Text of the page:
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 Heart Health - Detail

Alcohol and the Heart

Dr. Raymond Dong, Cardiologist.

Alcohol in its many forms has been a popular beverage enjoyed by millions of people for many centuries. We are all aware of the serious adverse effects of excessive alcohol consumption. These include liver disease, heart failure, increased cancer risk, neurologic complications, and unintentional injuries. On the other hand, observational studies have suggested that moderate alcohol intake, when compared to abstinence of heavy drinking may have health benefits, particularly in regard to coronary heart disease.

Few randomized clinical trials assigning participants to specified doses of alcohol have been performed. Some cohort studies have suggested that light to moderate alcohol consumption decreases the risk of coronary heart disease by 40 to 70 percent. Although cardiovascular disease mortality, coronary heart disease mortality, and incident coronary heart disease are reduced, there is no net benefit on all-cause mortality. This protective effect benefits many populations, including those individuals without coronary heart disease at baseline, those with risk factors for coronary heart disease, and adults over the age of 65 years.

With respect to cardiovascular mortality, women who consumed one drink daily and men who had one to two drinks daily, compared to non-drinkers had an 18% reduction in total mortality. More than two drinks a day in women and three drinks a day in men were associated with increased mortality. Heavy alcohol consumption (six or more drinks a day), or binge drinking increases the risk for sudden death.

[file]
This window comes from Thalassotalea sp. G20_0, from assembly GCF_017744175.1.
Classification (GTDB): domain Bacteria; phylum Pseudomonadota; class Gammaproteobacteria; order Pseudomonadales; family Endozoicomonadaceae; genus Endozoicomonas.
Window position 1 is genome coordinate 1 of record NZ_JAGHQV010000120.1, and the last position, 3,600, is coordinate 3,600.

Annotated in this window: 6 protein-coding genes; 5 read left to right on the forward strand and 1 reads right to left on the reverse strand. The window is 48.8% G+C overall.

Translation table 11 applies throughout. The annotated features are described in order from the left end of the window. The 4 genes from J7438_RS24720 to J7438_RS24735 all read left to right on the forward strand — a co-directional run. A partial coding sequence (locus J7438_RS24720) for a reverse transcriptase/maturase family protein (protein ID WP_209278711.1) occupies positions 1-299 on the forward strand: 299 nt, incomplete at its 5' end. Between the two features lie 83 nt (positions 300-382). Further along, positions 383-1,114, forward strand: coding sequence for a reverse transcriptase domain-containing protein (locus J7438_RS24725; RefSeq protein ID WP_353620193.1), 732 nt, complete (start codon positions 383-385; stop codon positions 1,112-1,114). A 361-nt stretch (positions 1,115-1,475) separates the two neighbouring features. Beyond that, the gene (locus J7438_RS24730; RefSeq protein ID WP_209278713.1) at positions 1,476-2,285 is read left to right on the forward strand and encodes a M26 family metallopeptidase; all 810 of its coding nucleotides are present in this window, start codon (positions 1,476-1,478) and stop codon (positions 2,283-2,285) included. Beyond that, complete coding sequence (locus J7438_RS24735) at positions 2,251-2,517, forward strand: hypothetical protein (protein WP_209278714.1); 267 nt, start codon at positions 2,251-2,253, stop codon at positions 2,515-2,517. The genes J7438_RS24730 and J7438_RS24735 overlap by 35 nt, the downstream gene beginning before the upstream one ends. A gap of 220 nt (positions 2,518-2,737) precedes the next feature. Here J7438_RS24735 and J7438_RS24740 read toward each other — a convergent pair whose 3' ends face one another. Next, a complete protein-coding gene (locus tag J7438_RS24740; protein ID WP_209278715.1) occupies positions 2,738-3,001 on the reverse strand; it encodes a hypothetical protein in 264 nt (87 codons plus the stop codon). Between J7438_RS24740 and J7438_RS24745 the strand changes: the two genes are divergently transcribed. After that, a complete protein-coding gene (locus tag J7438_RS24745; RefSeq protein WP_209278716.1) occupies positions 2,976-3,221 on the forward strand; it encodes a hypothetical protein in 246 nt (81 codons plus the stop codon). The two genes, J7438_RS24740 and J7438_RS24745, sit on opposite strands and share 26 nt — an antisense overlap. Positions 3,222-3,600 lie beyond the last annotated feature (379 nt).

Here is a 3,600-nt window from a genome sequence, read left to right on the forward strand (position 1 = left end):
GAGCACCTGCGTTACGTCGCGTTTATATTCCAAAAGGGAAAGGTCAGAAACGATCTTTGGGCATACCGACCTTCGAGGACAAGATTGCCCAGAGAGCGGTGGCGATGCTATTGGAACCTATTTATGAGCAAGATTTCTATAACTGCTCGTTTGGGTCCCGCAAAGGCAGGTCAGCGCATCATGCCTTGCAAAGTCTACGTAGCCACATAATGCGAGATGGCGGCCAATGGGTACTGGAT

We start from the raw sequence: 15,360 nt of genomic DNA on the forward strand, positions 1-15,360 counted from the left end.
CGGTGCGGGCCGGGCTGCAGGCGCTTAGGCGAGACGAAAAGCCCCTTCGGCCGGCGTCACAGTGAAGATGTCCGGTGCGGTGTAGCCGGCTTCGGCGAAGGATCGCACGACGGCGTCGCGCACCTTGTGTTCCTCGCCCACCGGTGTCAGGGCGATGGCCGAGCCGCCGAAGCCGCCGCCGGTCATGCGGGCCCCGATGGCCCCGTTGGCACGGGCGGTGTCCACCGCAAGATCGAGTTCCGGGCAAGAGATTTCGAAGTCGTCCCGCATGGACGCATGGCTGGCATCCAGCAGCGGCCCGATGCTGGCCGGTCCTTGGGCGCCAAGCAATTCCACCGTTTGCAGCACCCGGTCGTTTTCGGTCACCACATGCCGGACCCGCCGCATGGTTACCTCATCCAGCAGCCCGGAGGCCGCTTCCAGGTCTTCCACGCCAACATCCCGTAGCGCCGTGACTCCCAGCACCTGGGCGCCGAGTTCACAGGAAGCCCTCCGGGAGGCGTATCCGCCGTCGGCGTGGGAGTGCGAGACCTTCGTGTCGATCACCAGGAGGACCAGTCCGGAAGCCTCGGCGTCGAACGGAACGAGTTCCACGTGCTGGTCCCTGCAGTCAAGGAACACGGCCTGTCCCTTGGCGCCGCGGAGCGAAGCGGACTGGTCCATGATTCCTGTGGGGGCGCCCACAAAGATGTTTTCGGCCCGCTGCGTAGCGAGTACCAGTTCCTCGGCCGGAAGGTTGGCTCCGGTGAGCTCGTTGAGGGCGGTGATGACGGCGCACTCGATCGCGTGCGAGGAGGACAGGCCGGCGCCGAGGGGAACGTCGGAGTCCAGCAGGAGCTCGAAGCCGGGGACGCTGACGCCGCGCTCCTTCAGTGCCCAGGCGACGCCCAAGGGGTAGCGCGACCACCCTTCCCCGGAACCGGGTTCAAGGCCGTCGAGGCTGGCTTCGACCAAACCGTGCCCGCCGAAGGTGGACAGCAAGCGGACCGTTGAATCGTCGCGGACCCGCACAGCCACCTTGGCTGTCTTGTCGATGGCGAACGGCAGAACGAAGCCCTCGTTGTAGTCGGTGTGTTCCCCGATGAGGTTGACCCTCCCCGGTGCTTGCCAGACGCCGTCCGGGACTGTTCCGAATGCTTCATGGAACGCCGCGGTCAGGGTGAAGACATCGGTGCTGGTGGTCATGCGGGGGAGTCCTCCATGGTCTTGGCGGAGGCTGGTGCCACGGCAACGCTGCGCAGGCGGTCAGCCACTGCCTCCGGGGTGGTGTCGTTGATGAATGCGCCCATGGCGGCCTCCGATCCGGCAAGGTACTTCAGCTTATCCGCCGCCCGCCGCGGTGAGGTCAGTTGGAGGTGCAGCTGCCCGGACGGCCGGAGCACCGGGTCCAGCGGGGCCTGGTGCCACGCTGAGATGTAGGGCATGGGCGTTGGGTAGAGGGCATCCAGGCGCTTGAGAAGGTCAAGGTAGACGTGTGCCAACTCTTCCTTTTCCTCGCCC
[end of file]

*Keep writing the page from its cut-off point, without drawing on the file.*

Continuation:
Many studies have shown an association between excess alcohol intake and the development of hypertension. Having more than two drinks a day increases the risk by 1.5 to 2.0 times compared with non-drinkers. Alcohol reduction is associated with reduction in systolic and diastolic blood pressure.

Chronic consumption of large amounts of alcohol may lead to alcohol-induced cardiomyopathy. In comparison, light to moderate intake may protect against the development of heart failure. Even in patients with ischemic left ventricular dysfunction, having 1 to 14 drinks per week led to a lower all-cause mortality, especially death from myocardial infarction.

With respect to stroke, moderate consumption (up to two drinks per day) has been associated with a decreased risk of ischemic stroke, while heavy use (4 or more drinks per day) increased the risk for all strokes by 60 to 100%. The effect of alcohol may be modified by ethnicity. Studies from Asia consistently show no benefit. Hemorrhagic strokes are more common in Japan and moderate alcohol use may slightly increase the risk of dying from a stroke.

There has been a protracted debate about whether the type of beverage is a factor in the protective effect of alcohol. Some reviews suggest that all alcoholic beverages afford benefits, while other studies report that the protection is strongest for wine. Red wine contains phenolic and flavonoid substances that have antithrombotic (prevents blood clotting) and antioxidant (prevents tissue inflammation and cell death) properties. It is generally accepted that the type of alcohol is not as important a factor as the amount of alcohol consumed and the pattern of intake.

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